Note that redirection makes no sense on a point-to-point medium. It is most commonly used on broadcast media, but potentially could be used on nonbroadcast multiaccess media.

Redirection is on by default. If you know that there is no other router on the medium or you otherwise do not want redirection, you must disable it.

interface e0/0
no ip redirects

Until recently, redirection was incompatible with the Cisco Hot Standby Router Protocol (HSRP). Configuring HSRP on an interface still disables IP redirect, although there now is a way to make the two mechanisms work together.

ICMP Redirection with HSRP

In the interaction between standard ICMP and HSRP, the key problem is that ICMP must redirect to the virtual MAC address, not the real one of the currently active HSRP router. If that real address were used, and the HSRP router went down, the redirected packets would go into a black hole.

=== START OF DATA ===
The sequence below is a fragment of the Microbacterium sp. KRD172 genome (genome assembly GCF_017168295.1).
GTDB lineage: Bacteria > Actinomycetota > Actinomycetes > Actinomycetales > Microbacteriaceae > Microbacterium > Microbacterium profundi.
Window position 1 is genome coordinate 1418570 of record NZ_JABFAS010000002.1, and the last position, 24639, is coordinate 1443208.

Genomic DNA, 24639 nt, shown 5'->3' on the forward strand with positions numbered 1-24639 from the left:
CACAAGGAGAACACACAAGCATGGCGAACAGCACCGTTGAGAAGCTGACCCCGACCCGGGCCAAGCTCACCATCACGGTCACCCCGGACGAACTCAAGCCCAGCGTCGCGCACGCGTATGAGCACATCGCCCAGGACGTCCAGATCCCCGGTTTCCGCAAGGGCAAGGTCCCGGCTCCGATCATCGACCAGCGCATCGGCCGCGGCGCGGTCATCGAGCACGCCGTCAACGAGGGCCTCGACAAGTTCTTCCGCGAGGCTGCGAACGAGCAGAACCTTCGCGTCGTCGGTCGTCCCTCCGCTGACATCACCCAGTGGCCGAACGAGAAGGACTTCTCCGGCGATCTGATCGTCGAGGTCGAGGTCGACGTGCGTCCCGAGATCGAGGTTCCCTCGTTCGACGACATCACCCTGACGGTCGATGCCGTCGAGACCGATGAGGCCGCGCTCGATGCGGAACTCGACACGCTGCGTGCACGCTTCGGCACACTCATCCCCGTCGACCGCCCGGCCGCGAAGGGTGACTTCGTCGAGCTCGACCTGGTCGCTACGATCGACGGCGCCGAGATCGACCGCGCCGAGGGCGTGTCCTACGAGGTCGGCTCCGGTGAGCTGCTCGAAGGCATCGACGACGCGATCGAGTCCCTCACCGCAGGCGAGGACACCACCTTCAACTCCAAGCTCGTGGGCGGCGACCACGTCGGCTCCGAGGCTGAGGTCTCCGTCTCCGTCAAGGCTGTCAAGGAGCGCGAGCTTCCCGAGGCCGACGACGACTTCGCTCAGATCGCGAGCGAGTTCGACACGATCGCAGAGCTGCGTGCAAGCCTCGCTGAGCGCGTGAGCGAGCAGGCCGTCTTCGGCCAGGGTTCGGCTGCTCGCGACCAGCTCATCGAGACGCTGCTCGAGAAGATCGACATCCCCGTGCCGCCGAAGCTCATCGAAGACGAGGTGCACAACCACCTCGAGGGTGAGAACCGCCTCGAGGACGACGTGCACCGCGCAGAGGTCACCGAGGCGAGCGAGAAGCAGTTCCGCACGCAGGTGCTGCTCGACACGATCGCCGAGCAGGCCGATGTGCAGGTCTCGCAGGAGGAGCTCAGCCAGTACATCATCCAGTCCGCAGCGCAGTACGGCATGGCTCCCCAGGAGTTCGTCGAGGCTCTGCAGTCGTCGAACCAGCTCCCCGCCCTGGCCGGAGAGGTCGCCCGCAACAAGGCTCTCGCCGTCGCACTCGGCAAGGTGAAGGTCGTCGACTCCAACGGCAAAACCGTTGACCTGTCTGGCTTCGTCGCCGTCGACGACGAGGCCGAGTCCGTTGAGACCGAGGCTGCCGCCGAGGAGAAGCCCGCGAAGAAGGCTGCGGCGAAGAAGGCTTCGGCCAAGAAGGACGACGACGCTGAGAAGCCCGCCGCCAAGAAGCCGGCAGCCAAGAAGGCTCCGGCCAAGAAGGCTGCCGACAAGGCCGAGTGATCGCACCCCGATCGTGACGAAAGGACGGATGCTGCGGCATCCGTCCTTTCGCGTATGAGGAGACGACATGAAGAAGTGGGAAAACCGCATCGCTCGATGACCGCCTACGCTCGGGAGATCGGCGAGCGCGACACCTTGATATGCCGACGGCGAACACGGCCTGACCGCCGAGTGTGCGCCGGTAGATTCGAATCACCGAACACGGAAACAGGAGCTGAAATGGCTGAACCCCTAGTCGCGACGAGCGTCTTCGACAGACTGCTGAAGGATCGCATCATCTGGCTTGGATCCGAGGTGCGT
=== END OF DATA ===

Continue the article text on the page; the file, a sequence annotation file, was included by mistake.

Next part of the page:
The HSRP support for the ICMP redirect feature intercepts ICMP redirects originated in a router before they actually leave the router. It examines the new next-hop feature and compares it to a list of active HSRP router real IP addresses. If the feature finds that the proposed next-hop address belongs to a real interface of an HSRP router, it changes the next-hop address to the virtual next hop associated with the HSRP group.

If there is no match, IOS next compares the destination address to the list of remaining routers. It will forward the packet to another router if, and only if, that router is not running HSRP. In other words, it will not redirect to an HSRP-enabled router that is in HSRP standby. For this reason, the most efficient design is one in which every router on the subnet is the active router in at least one HSRP group.